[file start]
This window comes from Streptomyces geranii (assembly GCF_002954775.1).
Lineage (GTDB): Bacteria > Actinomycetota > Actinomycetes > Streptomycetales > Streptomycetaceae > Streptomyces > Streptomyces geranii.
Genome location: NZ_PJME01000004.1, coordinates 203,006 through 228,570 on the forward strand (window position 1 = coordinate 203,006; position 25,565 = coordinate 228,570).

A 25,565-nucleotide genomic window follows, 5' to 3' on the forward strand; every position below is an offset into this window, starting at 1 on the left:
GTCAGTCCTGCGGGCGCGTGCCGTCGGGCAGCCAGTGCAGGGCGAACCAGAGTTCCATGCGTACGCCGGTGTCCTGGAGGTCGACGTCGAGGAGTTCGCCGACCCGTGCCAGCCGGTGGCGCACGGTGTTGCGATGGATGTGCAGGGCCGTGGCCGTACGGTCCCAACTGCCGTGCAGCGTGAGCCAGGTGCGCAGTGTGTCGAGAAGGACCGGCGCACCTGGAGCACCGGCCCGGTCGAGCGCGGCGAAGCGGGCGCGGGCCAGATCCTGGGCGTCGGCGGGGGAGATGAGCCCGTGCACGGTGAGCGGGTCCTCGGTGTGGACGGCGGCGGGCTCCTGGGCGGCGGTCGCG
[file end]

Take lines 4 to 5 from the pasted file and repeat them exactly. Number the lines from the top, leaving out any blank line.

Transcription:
A 25,565-nucleotide genomic window follows, 5' to 3' on the forward strand; every position below is an offset into this window, starting at 1 on the left:
GTCAGTCCTGCGGGCGCGTGCCGTCGGGCAGCCAGTGCAGGGCGAACCAGAGTTCCATGCGTACGCCGGTGTCCTGGAGGTCGACGTCGAGGAGTTCGCCGACCCGTGCCAGCCGGTGGCGCACGGTGTTGCGATGGATGTGCAGGGCCGTGGCCGTACGGTCCCAACTGCCGTGCAGCGTGAGCCAGGTGCGCAGTGTGTCGAGAAGGACCGGCGCACCTGGAGCACCGGCCCGGTCGAGCGCGGCGAAGCGGGCGCGGGCCAGATCCTGGGCGTCGGCGGGGGAGATGAGCCCGTGCACGGTGAGCGGGTCCTCGGTGTGGACGGCGGCGGGCTCCTGGGCGGCGGTCGCG